It was the summer of 2004. My husband Bill and I had just moved into our home in west Redding, California. We had spent the past 18 years of our lives pouring ourselves into the renewal movement that had taken place in our church. Life was busy, fast-paced, challenging, and exciting at the same time. A lot of nights, our church meetings would last until well past midnight. Then, we would take our tired bodies to a favorite restaurant and eat big meals just before heading home to go to bed. Although I wasn’t aware of it at the time, I was sacrificing my physical health for the sake of my spiritual health, rather than taking into consideration the importance of both.
It all caught up with me one day in my doctor’s office. Not only was 128 pounds overweight, but I had also developed hypertension, which had run in my family. A fancy word for high blood pressure, hypertension is a condition that causes the arteries to elevate your blood pressure—creating more work and tension for your heart.
As I thought about the road ahead of me, I looked back and remembered when I used to lead a fairly healthy life. In the late ’80s and early ’90s, my husband and I were pastoring a small church in the mountains of Northern California. Bill and I decided to change our diet, based on the nutritional knowledge that we had at the time, and we began to eat healthier. We involved our kids in our choices and began taking our two boys, who were old enough, to the gym to work out with us. Fitness and health became a lifestyle, one that we enjoyed immensely. Finally, I had come to a place where I was comfortable and confident in my body. So, what changed?
As I said, our lives had become very busy as the renewal movement progressed and little by little I had stopped taking care of myself. I was no longer exercising because I felt that I didn’t have the time, and I sacrificed life-giving foods for convenience. Before I knew it, I had gone from a size 5–6 to a size 12–13, in just a few years. Now, here I was in my doctor’s office facing the fact that my lack of self-care had resulted in weight gain and hypertension.
I decided that I didn’t want to resort to taking medications. I had witnessed the struggles of a family member who had taken that path and I knew that there were alternative ways to treat hypertension. I began to do my own research and I found that there is an abundance of health-related information out there. I knew that this was going to require me to lean into the Lord for His guidance and wisdom.
A few months had passed, and though I had made some changes in my lifestyle, they were not the right ones. One morning, as I began to go about my day, I heard the Lord say to me while I was in the kitchen, “I want you to get into shape because I need you around for the long haul.” I knew then that a drastic change needed to be made in my life. I couldn’t do enough to just get by; I needed to make changes that would fully sustain me. This became my reason “why.”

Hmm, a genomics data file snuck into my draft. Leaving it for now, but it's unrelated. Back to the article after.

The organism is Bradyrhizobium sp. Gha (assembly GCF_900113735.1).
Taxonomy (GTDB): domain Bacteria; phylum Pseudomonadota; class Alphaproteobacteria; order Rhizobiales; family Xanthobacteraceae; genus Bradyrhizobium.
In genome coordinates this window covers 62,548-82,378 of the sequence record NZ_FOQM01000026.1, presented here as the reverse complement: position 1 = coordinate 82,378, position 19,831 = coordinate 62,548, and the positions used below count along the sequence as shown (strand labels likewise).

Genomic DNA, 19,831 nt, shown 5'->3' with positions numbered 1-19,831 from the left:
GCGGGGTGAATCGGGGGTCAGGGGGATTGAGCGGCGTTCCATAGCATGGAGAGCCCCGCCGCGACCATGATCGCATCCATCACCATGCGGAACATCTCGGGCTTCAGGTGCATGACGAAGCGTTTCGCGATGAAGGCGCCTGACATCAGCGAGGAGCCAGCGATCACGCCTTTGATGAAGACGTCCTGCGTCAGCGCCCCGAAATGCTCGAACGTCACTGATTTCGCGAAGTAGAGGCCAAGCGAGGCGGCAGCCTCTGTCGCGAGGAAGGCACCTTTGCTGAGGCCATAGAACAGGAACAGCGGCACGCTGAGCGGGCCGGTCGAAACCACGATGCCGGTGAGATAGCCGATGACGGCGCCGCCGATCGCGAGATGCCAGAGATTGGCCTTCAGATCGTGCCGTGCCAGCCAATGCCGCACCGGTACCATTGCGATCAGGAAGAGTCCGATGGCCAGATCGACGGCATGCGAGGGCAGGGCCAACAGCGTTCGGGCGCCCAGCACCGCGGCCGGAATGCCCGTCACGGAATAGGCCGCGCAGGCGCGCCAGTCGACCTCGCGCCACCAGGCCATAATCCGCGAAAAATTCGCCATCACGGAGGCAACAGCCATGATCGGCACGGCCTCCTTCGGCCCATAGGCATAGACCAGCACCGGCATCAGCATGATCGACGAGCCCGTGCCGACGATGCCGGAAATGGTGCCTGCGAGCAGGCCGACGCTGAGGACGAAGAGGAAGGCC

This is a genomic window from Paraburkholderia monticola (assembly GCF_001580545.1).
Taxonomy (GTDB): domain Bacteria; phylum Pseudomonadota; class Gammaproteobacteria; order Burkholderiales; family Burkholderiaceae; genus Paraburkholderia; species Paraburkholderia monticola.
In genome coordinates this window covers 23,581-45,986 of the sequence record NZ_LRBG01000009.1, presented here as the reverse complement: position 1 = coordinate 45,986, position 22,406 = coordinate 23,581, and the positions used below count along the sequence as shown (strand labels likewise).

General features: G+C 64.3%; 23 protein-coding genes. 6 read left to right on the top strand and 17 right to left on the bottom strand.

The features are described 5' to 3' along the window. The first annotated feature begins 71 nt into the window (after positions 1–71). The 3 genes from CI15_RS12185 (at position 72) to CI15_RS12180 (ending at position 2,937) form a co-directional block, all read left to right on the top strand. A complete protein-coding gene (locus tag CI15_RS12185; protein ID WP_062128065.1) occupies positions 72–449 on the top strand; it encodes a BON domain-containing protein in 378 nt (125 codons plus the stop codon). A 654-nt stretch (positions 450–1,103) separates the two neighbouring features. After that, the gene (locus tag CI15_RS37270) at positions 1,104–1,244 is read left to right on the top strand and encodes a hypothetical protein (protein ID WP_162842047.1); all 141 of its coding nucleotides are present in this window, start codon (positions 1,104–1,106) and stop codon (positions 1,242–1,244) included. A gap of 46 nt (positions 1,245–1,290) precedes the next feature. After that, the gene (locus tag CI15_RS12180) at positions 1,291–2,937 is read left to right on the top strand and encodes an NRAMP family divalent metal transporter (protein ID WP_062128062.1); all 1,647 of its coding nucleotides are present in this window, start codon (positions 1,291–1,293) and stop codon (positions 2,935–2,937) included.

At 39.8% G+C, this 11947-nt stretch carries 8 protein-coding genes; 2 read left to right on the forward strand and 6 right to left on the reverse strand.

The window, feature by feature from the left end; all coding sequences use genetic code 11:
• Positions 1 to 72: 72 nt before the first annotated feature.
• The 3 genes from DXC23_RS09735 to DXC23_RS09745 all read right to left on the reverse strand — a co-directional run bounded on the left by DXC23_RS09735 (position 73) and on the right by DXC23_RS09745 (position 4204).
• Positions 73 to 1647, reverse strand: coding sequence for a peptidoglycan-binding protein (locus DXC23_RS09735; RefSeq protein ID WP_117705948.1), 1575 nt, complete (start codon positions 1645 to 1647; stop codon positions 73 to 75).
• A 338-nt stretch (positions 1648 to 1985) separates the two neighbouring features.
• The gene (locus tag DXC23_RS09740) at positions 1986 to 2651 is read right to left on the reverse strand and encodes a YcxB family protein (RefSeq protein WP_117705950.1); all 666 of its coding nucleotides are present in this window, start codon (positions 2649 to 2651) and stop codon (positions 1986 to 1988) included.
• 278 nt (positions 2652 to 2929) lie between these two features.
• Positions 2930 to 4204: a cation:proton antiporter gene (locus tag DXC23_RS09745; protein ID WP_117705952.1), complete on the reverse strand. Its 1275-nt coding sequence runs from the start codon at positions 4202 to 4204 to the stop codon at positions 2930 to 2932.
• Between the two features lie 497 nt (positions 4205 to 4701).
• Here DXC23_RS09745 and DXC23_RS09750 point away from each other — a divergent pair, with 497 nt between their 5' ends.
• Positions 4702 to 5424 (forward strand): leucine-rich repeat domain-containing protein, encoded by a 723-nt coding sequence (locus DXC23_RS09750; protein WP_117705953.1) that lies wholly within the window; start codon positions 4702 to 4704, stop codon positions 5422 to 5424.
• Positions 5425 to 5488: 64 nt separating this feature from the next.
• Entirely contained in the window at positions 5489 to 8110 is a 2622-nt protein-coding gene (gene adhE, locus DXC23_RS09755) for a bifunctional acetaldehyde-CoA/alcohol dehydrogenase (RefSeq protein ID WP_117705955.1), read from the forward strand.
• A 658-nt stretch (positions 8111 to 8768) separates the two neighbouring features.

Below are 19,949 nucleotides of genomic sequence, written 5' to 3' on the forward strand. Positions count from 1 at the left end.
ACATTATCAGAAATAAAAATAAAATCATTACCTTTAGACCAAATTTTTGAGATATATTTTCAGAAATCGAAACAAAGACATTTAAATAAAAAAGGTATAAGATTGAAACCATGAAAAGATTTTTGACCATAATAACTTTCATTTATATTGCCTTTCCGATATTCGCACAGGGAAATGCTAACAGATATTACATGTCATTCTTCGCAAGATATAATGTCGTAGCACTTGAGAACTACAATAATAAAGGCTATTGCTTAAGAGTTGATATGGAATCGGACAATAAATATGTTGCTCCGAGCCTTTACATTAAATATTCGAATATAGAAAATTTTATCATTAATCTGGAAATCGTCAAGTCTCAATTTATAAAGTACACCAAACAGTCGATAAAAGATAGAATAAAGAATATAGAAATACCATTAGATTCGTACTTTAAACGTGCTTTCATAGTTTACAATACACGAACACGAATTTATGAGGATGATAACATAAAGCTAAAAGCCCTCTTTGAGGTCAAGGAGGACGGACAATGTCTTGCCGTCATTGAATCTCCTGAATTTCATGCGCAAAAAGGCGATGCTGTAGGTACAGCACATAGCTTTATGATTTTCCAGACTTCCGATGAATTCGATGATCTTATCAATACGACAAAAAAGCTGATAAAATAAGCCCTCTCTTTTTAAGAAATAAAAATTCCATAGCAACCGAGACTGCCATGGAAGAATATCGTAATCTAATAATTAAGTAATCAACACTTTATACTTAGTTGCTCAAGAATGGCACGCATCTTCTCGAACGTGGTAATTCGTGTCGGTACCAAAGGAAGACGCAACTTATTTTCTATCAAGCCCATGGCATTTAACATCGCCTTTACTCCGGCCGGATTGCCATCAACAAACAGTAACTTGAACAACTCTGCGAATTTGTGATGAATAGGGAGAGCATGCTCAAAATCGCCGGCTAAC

When people approach me searching for advice on the best way to get started on a healthy lifestyle, they expect me to tell them to cut out all sugar from their diet or to eat their weight in fruit and vegetables. While I do advise eliminating sugar and eating a fair amount of green, leafy vegetables, my first piece of advice is to find the reason “why” they are embarking on this journey.
Ask yourself this—Why do you want to get healthy? Why do you want to be strong? Why do you want to lose weight? I think it’s important to know why you are doing what you are doing. When the Lord spoke to me that morning, years ago in my kitchen, what He said became my “why.” I want to become healthy because I want to be around for the long haul. More times than I can count, remembering my “why” has given me the strength to push forward on my journey. It’s much easier to say no to a milkshake, a burger with a large side of fries and my old beloved friend, the donut, because I know that they won’t help me stay true to my “why.”
I remember one particular morning when I was reluctantly driving to the gym and everything inside of me wanted to turn my car around, go home and plop down in front of my television. To be honest, if I hadn’t had a meeting with my trainer that day; I don’t think I would have made it to the gym. But, on my drive there I was reminded of my “why.” I thought back to the day in my kitchen, and the way it felt when God told me so very clearly that He wanted me around for the long haul. Remembering His words and the way that they had resonated with my spirit, I made the decision to give my all at the gym that day. It ended up being one of my best workouts ever. I believe that my willingness to persevere pleased the heart of God and in turn He partnered with my strength.
As you begin your own journey, I can’t stress enough the importance of finding your “why.” I promise you that it will help get you through many challenges along the way. Maybe you want to become healthier because you’d like to be able to walk your daughter down the aisle at her wedding, or maybe you want your children to experience what it’s like to have a parent who can play with them. Everyone has a different “why.” Don’t wait until you are sick and the doctor has to give you your “why.” Find your “why” with God, now.